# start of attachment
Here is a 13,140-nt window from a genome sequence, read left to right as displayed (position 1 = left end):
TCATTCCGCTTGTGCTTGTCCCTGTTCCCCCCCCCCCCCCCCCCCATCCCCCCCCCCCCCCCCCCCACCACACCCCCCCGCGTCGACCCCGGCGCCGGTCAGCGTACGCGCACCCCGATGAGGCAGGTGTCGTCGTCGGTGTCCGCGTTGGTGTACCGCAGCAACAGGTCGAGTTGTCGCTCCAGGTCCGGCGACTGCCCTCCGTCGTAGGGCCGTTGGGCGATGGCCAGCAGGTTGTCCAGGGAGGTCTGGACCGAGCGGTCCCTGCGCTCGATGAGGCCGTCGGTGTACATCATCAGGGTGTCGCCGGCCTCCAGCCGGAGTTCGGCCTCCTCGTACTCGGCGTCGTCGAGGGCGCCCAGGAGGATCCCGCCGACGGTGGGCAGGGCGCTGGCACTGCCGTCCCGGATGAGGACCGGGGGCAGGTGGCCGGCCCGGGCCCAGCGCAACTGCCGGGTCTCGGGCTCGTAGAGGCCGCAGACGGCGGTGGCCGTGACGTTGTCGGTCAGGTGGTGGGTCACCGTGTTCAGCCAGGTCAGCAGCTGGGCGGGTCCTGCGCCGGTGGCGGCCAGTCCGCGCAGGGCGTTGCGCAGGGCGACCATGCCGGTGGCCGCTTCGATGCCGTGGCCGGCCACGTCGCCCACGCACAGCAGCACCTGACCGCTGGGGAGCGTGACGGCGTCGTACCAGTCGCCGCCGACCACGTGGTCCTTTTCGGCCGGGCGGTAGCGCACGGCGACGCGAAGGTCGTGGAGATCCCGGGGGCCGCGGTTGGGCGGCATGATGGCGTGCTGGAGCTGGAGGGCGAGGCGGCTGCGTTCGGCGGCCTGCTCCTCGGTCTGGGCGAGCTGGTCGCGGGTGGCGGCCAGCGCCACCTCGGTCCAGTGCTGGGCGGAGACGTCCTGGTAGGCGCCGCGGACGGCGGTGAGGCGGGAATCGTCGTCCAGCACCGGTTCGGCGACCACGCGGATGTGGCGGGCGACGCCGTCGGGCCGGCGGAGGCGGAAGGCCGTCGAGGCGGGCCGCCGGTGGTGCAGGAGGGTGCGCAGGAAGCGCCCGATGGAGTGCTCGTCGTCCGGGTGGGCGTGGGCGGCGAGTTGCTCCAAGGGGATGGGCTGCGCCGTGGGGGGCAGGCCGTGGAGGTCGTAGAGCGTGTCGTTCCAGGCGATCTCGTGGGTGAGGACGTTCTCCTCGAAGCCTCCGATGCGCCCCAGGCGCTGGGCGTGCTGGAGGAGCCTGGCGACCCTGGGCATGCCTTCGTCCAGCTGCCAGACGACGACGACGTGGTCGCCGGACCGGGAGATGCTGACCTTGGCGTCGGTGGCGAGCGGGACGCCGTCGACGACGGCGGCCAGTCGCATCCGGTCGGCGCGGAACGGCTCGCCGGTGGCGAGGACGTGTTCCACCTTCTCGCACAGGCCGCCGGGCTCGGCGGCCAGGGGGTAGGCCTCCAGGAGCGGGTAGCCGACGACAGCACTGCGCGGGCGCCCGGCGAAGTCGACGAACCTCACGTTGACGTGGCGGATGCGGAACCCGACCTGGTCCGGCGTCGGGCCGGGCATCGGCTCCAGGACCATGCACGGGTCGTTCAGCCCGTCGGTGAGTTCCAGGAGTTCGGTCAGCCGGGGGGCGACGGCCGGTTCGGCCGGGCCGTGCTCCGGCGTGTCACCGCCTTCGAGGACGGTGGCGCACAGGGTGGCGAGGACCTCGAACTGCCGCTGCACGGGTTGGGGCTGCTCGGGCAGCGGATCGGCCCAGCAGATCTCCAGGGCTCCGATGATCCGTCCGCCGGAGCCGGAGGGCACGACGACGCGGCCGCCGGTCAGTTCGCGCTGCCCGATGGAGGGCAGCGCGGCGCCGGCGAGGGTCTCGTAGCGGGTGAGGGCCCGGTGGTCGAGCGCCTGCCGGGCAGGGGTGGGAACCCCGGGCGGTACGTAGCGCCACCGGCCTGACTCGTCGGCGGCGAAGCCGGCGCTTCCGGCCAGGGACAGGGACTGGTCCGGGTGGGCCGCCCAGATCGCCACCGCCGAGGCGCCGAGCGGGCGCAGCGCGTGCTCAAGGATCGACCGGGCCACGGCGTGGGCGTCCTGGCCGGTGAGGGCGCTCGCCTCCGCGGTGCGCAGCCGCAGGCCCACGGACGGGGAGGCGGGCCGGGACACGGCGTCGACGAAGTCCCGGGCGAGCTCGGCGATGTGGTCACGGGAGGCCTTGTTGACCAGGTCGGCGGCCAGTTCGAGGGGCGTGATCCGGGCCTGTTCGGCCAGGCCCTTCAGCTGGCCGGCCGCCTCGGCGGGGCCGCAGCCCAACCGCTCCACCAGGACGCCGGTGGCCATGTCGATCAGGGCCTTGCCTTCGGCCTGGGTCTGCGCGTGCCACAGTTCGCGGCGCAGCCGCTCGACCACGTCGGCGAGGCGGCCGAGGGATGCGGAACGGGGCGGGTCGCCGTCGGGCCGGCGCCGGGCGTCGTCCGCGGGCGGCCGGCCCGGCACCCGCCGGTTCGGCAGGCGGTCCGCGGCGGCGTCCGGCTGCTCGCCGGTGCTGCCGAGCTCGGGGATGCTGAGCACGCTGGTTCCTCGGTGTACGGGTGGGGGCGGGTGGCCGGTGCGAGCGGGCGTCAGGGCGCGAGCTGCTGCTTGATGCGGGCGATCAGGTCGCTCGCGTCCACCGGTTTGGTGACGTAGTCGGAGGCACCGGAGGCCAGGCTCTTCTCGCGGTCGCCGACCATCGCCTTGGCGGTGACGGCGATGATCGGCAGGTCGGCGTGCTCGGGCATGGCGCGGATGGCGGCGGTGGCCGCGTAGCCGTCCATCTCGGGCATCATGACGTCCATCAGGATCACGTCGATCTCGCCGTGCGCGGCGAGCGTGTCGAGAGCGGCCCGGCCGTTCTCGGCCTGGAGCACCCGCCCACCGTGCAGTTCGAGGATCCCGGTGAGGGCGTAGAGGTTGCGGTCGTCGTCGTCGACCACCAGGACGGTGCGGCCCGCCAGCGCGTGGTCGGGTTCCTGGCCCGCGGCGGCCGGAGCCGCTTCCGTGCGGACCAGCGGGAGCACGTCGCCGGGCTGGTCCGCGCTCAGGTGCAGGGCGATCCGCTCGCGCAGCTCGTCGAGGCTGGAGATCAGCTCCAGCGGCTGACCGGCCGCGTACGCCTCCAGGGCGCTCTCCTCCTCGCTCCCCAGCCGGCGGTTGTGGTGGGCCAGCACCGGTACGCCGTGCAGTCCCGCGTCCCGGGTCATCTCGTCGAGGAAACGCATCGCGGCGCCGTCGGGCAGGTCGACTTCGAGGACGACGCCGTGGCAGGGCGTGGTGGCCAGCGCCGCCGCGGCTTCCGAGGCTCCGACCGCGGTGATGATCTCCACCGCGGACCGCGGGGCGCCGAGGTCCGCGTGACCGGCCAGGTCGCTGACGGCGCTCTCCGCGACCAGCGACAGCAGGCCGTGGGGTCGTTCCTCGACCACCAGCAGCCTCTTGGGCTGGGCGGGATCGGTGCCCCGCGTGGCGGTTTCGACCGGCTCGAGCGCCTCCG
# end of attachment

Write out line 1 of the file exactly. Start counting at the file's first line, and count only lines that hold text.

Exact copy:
Here is a 13,140-nt window from a genome sequence, read left to right as displayed (position 1 = left end):